Writing the Fight
What Playwrights and Dramaturgs Need to Know About Staging Violence—Part 2
“Be well versed in the arts of pen and sword.” – Miyamoto Musashi, The Book of Five Rings
In part one, I discussed fightaturgy. Now, I’d like to bring up staging concerns.
Before I go into depth, I want to say upfront that I am dealing with what happens in the rehearsal room under what is usually limited time and with what is usually a limited budget. There are those who have seen this discussion as a threat to creativity and said that “playwrights should write what they want” and that “anything can be staged.” I agree on both counts. But theater happens in real space with real actors, and some things can be more easily staged than others.
I also want to say early on that if there is violence in your play, you should heed Melissa Hilman’s advice and “Get it Together and Hire a Fight Director.” This goes for everything from a slap to an all out battle. And, your fight director should be treated as part of the design staff. I am assuming that your play is well crafted and that if the piece of violence consists of one slap, that slap is a major turning point in the storyline and should be treated as such.
Now, moving on to stagecraft. Stage combat is the art of creating the illusion of violence for the sake of storytelling. Some illusions are easier and/or less expensive than others. One thing I’ve found myself saying many times is that the difference between one character pulling a knife on another versus breaking a bottle and threatening to attack them with the broken base is hundreds of dollars. The knife is far preferable. You may have heard this concern answered with, “Oh, we’ll just get sugar glass.” Think of how many times you’ve actually seen breakaway bottles in live theater. I have only had them used in a show I’ve fight directed once, for A Streetcar Named Desire, and at a theater with a seven figure annual budget. I would also add that I’ve heard of theaters with smaller budgets substituting another, less expensive, prop for the Stanley/Blanche confrontation as well.
If a broken bottle is the only way that your story can be told, by all means write in a broken bottle. But if you would rather have your production staff put time and money into other areas, perhaps another way of articulating the conflict might serve the scene as well if not better.
That is one example. Over the years I’ve asked many of my fight directing colleagues about some of the most difficult/impossible things they’ve seen written into new plays and how they’ve dealt with them.
A few memorable examples are:
Blows to the back of the head with a significant object. These are difficult because they require non-visual cues. They are not impossible, but they require more rehearsal and training time to get right than other options.
Multiple and complex gun fights. Firearms going off in a play create technical requirements. If the production insists on using blanks, there is additional expense and far more safety concerns and regulations to deal with. If they are using sound effects without blanks, then there are other technical requirements. In either case the results are rarely what people think they want based on their experience with mass media.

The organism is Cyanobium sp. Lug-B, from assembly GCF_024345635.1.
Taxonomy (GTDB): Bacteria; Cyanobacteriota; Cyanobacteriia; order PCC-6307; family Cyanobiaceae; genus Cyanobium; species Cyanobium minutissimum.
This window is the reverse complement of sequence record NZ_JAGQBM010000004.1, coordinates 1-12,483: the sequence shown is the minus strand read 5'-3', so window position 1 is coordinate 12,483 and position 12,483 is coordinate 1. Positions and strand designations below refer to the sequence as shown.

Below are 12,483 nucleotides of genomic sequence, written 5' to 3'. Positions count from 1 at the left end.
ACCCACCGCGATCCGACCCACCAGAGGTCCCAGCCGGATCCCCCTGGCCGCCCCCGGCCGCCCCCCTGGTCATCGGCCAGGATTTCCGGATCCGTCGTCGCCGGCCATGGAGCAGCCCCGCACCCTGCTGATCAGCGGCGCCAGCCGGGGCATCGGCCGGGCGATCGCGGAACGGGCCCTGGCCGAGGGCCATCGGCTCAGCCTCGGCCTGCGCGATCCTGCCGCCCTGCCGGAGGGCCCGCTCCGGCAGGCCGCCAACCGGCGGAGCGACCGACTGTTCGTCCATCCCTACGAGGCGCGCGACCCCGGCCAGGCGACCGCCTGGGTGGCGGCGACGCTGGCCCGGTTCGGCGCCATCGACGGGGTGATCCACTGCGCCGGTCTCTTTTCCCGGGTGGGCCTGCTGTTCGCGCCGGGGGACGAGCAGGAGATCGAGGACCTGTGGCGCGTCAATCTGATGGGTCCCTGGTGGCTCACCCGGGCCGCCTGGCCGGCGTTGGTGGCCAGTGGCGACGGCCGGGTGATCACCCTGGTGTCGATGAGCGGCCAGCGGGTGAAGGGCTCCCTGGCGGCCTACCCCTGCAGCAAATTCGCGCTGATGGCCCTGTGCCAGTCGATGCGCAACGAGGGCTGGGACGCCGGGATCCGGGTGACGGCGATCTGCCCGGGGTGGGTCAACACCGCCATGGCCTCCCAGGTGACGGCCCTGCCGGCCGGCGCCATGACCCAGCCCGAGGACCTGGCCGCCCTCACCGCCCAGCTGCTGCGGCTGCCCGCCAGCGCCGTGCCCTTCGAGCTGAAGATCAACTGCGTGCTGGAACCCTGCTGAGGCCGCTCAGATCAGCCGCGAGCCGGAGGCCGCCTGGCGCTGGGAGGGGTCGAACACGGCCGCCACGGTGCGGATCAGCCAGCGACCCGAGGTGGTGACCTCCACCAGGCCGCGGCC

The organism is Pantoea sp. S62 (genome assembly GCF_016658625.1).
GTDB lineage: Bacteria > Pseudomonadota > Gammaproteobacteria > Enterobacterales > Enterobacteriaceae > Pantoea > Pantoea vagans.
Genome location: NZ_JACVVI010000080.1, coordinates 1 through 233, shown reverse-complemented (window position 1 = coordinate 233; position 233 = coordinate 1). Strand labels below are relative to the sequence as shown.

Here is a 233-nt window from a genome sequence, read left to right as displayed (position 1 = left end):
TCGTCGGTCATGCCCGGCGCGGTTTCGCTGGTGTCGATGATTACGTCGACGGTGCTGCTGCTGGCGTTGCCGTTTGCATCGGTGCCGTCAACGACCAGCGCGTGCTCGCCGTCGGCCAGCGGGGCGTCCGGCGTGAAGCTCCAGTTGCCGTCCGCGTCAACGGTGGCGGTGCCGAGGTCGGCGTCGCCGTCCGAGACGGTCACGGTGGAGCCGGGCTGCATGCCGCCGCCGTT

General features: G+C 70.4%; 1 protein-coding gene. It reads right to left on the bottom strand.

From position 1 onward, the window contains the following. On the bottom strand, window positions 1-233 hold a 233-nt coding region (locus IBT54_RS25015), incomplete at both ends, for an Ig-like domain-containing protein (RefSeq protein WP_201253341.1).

Whipping of naked actors in small spaces. This is a problem because of both safety and sightlines. How it would be solved is entirely dependent on the actors and the space.
Throwing of objects meant to shatter on another character. This is another issue that comes from playwrights being unduly influenced by film. Breakaway glass is expensive and not entirely reliable.
Lassos and/or whips—because the training to use them properly is not common in most performer’s educations. Whips especially can be extremely dangerous to a novice.
Fire—This one should be self-explanatory.
This is by no means an exhaustive list, and I acknowledge that a creative and resourceful production team can make anything happen. I also welcome additions to this list. I must also state that a competent production team will change a scene if it is a question of actor safety, and that some acts of violence take more rehearsal time to create properly than others, and that sometimes you might be giving away more creative license in calling for difficult scenes that you intend to have (I’ve had to take a certain amount of license in execution scenes for example, especially crucifixions).
My recommendation, other than the study of stage combat, is to have someone in the development process familiar with staging fights. One thing I have done with new plays in development is show the playwright multiple ways in which the violence might be staged, and then have them articulate which was the closest to their vision and why. A slap can range in intensity from One to Audience in Therapy for Life. Not all conflict is life or death, not all violence will have the same consequences, but the more conversant playwrights and dramaturgs are in how the illusions of violence are created, the better they will be able to articulate their needs to their cast and production staff.
Some disclaimers: The work of companies like The Vampire Cowboys (of which I am a huge fan) are outside the scope of this article, as are plays like Sarah Kane’s Blasted and Christopher Diaz’s The Elaborate Entrance of Chad Deity, in that a company working on one of these plays has made a stylistic commitment to physical training and creating illusions of violence beyond one producing say, Albee’s A Delicate Balance (which contains a single slap) or Rent (which contains a mugging in an alley).
It can be incredibly useful for playwrights and dramaturgs to become familiar with how the illusions of violence are created, as much so as any other design discipline.